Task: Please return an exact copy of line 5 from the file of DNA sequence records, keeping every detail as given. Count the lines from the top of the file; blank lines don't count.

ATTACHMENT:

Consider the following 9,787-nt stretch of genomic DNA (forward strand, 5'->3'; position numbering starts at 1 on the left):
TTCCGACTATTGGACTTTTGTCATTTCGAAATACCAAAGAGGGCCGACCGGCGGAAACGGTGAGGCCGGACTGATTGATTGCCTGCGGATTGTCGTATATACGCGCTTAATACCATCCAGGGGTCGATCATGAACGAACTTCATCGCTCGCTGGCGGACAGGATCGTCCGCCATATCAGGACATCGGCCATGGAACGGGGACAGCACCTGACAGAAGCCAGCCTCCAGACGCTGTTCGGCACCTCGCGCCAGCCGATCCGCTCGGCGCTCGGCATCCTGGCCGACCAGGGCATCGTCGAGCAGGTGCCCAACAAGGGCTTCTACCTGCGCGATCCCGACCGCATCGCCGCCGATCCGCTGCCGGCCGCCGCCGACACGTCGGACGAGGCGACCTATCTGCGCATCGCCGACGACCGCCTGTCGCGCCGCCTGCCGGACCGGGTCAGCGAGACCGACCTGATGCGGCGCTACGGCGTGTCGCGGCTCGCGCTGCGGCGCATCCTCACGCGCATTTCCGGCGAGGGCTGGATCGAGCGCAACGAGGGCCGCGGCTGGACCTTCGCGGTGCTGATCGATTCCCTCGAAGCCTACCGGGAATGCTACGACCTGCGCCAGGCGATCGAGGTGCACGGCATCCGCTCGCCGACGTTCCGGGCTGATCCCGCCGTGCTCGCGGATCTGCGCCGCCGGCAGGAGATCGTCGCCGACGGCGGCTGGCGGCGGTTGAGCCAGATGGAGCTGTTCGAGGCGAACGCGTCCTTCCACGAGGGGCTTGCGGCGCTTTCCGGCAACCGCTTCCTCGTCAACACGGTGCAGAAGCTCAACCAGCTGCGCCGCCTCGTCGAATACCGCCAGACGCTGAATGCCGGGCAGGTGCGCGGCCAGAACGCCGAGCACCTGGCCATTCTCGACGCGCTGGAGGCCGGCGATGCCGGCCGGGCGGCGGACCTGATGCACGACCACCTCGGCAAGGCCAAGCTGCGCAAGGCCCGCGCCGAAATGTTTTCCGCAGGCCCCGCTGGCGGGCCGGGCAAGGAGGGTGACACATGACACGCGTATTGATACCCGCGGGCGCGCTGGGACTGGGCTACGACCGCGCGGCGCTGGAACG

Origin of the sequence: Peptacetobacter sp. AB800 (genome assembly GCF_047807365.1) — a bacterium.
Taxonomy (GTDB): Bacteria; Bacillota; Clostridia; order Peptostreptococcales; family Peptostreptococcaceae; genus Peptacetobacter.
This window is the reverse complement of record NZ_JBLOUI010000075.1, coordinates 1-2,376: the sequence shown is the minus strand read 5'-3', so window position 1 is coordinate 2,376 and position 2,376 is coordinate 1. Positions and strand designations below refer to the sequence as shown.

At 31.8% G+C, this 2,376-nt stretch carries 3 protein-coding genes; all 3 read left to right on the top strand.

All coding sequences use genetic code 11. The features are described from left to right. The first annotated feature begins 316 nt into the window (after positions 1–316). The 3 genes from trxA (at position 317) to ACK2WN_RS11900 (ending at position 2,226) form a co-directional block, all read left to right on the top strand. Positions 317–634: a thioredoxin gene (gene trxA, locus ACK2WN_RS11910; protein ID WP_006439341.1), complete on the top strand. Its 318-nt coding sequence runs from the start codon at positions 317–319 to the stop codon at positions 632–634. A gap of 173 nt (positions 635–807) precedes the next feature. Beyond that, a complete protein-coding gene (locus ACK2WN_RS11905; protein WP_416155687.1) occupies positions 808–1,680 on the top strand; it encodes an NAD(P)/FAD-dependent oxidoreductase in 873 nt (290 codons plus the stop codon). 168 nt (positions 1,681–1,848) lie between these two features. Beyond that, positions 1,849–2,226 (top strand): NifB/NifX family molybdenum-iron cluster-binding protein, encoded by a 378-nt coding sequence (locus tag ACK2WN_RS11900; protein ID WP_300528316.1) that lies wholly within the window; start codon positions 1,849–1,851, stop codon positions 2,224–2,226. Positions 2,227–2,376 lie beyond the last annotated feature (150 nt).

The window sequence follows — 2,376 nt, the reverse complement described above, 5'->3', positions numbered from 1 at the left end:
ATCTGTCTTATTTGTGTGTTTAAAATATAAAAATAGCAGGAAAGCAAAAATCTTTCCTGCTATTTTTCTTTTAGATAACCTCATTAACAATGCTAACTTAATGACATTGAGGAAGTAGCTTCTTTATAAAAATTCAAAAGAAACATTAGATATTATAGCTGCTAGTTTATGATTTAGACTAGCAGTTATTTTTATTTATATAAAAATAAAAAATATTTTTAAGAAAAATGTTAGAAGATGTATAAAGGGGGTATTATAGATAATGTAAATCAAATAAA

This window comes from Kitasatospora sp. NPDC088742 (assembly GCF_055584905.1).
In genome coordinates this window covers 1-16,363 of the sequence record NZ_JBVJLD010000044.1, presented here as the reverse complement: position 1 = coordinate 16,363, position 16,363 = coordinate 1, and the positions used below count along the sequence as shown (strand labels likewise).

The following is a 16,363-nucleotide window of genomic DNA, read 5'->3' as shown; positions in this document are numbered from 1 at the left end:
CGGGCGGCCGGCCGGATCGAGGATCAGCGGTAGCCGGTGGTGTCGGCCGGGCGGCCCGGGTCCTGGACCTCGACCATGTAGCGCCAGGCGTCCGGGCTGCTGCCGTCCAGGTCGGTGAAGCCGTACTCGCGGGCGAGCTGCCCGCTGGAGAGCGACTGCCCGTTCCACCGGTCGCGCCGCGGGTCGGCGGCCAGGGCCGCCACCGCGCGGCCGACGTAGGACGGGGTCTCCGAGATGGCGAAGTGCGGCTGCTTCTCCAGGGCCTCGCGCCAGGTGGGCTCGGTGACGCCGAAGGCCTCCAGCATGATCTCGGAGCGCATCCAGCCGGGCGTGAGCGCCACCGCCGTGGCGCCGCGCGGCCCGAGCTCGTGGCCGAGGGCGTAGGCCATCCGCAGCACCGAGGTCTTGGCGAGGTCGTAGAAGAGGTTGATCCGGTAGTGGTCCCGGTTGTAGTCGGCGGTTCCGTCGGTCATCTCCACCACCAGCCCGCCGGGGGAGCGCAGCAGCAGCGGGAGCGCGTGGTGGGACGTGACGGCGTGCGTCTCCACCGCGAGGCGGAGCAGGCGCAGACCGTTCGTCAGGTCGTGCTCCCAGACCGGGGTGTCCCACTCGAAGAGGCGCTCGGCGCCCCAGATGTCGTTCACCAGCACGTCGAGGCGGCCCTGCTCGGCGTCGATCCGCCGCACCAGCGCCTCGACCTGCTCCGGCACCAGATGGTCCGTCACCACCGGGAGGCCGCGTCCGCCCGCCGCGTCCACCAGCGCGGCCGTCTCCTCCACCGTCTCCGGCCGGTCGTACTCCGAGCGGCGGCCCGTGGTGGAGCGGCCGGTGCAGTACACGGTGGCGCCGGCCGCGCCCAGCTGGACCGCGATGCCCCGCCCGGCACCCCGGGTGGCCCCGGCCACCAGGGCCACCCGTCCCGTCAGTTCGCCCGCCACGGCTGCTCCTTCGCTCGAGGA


This window is the reverse complement of record NZ_JBLOUI010000075.1, coordinates 1-2,376: the sequence shown is the minus strand read 5'-3', so window position 1 is coordinate 2,376 and position 2,376 is coordinate 1. Positions and strand designations below refer to the sequence as shown.